Harrison’s Reports weekly from April 12th, 1930 goes even further:

“She is an old fashioned girl, and wears old fashioned clothes, until she hears her employer speaking deridingly of her looks” and after she has her beauty transformation “making her look like a million dollars, so beautiful, in fact, that even her own employer failed to recognize her.” Good clean fun, for sure.

An interview that appeared in the Appleton Post-Crescent on April 26th, 1930 we find out about some of the shenanigans that went on during the filming, mainly a scene with El taking a kick to the shin:

In the scene, Brendel persists in “talking out of turn” and Mulhall, to stop him, kicks him in the shin.

After a dozen rehearsals and as many retakes, Brendel’s right shin became very sore.

“Wait a minute,” he told Millard Webb, director, “I’ve got an idea.” The comedian got a thick strip of board, rolled up his trouser leg and tied it securely over his shin. “Now, kick as hard as you want to.”

He told Mulhall. “Make it pop, Jack,” Webb directed. “It will be funnier.”

The scene started and at the psychological moment Mulhall cut loose and with a good kick at El’s shin.

A wild yell from the comedian stopped the scene.

“What’s the matter, El?” Webb asked. “I thought you were prepared.”

“He kicked the other shin,” Brendel moaned.

The New York Times review on May 5th 1930 was certainly not glowing, but it did single out the performances of Marjorie White and El, stating “if it were possible to have more of singing of Marjorie White and of the comics of El Brendel, the photoplay would be more amusing”. The reviews for Jack Mulhall, who’s star was rapidly fading after his meteoric rise in the 20’s, were not very flattering, “Jack Mulhall appears as the employer and is no more than an audible version of the old Mr. Mulhall who used to take girls on Coney Island excursions in First National pictures”. OUCH!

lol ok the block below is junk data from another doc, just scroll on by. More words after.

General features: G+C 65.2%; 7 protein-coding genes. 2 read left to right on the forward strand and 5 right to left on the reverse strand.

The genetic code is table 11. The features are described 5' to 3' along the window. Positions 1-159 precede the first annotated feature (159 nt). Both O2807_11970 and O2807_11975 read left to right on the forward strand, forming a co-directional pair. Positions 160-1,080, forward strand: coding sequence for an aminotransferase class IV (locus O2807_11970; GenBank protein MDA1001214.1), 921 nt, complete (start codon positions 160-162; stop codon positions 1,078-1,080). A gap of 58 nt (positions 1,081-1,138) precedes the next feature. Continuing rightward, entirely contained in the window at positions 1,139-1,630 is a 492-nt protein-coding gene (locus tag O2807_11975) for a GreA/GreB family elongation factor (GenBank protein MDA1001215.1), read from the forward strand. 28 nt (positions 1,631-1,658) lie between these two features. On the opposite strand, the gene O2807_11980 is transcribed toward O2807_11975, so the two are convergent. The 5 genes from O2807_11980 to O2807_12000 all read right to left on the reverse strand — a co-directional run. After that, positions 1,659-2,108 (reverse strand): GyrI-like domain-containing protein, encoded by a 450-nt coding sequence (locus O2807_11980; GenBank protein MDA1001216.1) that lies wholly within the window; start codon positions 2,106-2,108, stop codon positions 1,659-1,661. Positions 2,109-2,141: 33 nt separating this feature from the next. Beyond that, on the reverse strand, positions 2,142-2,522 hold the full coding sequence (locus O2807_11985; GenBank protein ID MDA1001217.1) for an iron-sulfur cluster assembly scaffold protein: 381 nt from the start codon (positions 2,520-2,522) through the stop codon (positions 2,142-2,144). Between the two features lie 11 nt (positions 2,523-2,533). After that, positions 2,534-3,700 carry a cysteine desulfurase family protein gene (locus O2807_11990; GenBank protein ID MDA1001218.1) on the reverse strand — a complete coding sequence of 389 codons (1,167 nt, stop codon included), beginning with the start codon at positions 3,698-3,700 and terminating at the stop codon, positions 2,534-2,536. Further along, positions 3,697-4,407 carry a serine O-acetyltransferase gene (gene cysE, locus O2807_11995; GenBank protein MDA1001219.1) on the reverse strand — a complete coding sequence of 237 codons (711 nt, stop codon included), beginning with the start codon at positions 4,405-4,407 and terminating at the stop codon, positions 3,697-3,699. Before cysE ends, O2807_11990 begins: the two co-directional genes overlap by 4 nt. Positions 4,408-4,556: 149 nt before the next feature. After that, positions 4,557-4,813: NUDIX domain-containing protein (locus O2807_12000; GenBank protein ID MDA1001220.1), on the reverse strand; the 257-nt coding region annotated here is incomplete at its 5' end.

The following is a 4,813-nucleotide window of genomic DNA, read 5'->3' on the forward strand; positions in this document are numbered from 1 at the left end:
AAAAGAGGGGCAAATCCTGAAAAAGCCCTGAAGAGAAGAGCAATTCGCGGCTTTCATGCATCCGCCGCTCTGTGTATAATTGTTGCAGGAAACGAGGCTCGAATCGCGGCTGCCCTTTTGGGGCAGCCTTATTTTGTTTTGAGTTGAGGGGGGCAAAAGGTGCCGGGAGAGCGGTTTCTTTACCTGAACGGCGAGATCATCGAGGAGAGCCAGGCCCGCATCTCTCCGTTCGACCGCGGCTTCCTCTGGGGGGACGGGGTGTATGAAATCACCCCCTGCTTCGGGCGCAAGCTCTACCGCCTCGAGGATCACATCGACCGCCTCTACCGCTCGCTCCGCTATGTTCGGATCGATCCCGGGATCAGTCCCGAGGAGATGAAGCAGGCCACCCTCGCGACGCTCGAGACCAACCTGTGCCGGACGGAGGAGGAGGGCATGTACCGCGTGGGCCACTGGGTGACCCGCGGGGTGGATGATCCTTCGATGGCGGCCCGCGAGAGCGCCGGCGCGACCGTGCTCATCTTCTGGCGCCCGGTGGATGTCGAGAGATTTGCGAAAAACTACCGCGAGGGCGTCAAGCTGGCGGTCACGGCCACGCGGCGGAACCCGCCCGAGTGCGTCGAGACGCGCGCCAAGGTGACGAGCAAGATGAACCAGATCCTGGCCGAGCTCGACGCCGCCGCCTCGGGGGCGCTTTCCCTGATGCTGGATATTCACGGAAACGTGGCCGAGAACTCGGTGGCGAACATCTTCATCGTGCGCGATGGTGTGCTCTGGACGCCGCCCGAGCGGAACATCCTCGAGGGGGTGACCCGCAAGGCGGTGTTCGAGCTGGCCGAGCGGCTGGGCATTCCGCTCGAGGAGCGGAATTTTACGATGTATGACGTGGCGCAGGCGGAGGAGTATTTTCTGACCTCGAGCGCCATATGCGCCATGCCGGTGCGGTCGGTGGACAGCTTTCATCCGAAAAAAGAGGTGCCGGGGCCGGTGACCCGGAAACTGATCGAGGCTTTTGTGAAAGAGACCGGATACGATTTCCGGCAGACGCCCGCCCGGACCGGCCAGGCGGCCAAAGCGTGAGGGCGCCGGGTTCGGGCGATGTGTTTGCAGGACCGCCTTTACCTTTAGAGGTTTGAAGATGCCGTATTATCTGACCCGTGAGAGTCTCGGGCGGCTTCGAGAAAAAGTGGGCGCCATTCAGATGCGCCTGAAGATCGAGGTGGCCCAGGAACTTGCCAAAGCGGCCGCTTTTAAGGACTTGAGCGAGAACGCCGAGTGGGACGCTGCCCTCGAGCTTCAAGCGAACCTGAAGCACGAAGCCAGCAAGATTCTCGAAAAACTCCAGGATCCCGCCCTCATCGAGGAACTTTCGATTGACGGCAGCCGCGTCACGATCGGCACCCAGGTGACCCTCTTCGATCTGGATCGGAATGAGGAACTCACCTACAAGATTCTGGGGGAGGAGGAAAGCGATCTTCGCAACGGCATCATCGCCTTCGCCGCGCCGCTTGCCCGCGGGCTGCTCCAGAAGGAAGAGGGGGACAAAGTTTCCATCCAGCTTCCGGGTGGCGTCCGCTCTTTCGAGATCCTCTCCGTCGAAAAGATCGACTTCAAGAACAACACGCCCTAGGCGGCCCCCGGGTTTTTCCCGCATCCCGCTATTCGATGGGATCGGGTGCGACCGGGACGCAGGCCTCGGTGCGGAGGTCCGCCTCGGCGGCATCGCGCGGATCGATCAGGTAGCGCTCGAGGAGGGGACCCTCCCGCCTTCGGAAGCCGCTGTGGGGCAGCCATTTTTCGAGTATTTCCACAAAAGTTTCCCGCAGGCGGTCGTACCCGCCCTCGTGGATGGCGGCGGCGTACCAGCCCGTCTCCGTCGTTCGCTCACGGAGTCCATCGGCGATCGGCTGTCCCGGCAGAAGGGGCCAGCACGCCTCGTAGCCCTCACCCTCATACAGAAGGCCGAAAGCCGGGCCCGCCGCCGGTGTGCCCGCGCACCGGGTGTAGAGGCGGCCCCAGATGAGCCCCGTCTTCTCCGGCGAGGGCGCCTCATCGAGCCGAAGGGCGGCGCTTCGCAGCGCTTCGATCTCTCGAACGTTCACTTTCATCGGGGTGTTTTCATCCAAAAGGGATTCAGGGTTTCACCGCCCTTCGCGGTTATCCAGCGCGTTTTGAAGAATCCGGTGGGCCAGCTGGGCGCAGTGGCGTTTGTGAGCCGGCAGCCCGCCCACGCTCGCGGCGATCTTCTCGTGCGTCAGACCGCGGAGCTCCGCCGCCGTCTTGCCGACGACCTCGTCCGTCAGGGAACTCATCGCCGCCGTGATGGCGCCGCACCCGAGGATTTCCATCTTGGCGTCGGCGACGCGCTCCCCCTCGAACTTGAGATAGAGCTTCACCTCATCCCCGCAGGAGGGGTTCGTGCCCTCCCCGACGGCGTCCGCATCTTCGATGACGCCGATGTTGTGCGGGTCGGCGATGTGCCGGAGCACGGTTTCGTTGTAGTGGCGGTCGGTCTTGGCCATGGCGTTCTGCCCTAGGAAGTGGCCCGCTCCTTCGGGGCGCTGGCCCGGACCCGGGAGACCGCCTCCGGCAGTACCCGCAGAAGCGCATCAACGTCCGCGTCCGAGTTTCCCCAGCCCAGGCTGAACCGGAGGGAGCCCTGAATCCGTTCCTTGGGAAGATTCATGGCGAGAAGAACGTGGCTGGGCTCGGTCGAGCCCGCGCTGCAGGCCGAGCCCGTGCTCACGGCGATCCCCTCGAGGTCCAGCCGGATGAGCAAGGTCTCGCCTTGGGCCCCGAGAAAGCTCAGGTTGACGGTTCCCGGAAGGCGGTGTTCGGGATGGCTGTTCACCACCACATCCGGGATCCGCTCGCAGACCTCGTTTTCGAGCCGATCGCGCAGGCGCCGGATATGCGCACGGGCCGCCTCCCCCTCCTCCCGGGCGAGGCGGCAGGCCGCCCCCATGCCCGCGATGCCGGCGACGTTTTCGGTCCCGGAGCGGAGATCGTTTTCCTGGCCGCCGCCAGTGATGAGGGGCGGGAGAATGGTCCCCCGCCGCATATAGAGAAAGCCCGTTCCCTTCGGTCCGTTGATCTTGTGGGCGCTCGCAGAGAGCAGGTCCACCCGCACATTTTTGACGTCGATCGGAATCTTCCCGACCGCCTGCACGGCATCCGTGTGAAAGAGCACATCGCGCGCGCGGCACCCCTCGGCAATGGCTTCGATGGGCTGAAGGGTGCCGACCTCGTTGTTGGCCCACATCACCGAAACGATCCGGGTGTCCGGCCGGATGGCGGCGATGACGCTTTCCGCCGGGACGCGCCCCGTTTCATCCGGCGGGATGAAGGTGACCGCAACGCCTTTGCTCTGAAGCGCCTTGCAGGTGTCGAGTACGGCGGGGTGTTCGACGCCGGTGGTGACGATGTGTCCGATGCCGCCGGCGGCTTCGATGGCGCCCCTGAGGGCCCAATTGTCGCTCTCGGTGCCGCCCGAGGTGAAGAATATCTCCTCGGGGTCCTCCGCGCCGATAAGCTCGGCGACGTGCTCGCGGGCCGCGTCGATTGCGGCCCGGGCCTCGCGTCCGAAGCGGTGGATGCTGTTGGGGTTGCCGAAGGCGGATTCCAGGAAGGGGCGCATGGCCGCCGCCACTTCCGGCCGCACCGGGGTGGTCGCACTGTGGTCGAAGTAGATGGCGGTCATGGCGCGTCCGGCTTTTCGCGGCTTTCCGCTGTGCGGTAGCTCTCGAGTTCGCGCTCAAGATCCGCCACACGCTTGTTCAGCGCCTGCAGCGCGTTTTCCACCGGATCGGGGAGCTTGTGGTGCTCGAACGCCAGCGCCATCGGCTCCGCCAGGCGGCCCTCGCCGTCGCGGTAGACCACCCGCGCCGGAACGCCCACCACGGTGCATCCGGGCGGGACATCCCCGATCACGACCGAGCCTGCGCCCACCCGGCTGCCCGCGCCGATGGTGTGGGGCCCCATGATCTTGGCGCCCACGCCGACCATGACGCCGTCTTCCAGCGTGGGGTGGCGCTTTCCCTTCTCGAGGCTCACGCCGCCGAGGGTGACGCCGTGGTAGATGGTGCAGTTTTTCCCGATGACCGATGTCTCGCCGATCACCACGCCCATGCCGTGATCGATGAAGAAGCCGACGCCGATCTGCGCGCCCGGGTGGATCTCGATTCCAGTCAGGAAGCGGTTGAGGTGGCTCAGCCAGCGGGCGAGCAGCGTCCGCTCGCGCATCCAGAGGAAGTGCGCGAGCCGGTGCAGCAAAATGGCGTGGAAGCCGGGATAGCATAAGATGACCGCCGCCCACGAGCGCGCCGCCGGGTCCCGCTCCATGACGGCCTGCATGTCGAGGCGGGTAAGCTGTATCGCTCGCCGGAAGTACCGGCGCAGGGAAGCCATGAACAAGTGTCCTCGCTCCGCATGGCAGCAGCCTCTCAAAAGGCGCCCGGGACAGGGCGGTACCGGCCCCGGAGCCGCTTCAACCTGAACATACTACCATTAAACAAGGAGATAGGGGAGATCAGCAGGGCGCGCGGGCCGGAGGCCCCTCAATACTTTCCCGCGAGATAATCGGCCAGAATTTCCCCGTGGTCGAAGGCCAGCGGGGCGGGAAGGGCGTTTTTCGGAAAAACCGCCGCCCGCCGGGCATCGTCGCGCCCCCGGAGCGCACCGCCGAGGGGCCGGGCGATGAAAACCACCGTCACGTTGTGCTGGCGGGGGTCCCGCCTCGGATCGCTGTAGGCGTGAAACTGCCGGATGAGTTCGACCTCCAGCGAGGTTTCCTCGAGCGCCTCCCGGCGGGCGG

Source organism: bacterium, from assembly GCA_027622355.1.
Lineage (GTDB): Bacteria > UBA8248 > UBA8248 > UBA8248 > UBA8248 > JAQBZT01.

Songs that appeared in the film include “You Gotta Be Modernistic”, “Maybe Someday”, and “Can I Help It If I’m In Love With You?”. Available stills from the production show the sets to be pretty elaborate and the costumes revealing, but I have yet to find one of actor Walter Catlett, who appeared billed as the master of ceremonies.

The film originally starting out called “The American Beauty Review”, and was based on a story called “The Golden Calf” that was published in Liberty Magazine on December 25th, 1926. Early press releases and many reviews (as well as IMDB) refer to this film as “Her Golden Calf”, but all of the post-release and reviews only mention “The…..” and until a film print turns up and tells us otherwise, “The…..” is what it stays.

In an article written for the release of “The Golden Calf”, (The Anniston Star Wednesday April 23rd, 1930) wrote about the character of the clown who in real life never gets the girl and is forever heartbroken, Brendel quipped:

“Not me,” says El, “I’m a happy guy all the time. I have a nice home, a charming wife, a couple of automobiles and money in the bank.”

And, in the early 30’s, a busy film career.

Sunday, September 7, 2008

El rides a bicycle!

I figure I'd post something fun and kinda unusual today as it's Sunday and how about something not too taxing?

These photos come from the early 30's and offer no information on the reverse except for "El Brendel-Fox". I have no idea why the photo department at Fox would have him pose with a bicycle as I find no mention of him enjoying riding a bike or any films from that period that had him on a bike.

Anyway, just have fun with these as we go into the last days of summer.